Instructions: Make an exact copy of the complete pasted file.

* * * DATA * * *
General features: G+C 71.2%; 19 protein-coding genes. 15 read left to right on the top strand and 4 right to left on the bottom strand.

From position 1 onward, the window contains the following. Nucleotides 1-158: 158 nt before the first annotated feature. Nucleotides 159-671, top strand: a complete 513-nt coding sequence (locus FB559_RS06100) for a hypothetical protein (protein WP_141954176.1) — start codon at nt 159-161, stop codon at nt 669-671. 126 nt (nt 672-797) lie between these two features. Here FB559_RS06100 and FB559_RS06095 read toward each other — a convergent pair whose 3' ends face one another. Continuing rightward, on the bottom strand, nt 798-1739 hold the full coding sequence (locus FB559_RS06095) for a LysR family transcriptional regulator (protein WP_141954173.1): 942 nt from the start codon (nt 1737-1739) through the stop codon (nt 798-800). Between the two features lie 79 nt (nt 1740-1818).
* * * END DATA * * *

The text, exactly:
General features: G+C 71.2%; 19 protein-coding genes. 15 read left to right on the top strand and 4 right to left on the bottom strand.

From position 1 onward, the window contains the following. Nucleotides 1-158: 158 nt before the first annotated feature. Nucleotides 159-671, top strand: a complete 513-nt coding sequence (locus FB559_RS06100) for a hypothetical protein (protein WP_141954176.1) — start codon at nt 159-161, stop codon at nt 669-671. 126 nt (nt 672-797) lie between these two features. Here FB559_RS06100 and FB559_RS06095 read toward each other — a convergent pair whose 3' ends face one another. Continuing rightward, on the bottom strand, nt 798-1739 hold the full coding sequence (locus FB559_RS06095) for a LysR family transcriptional regulator (protein WP_141954173.1): 942 nt from the start codon (nt 1737-1739) through the stop codon (nt 798-800). Between the two features lie 79 nt (nt 1740-1818).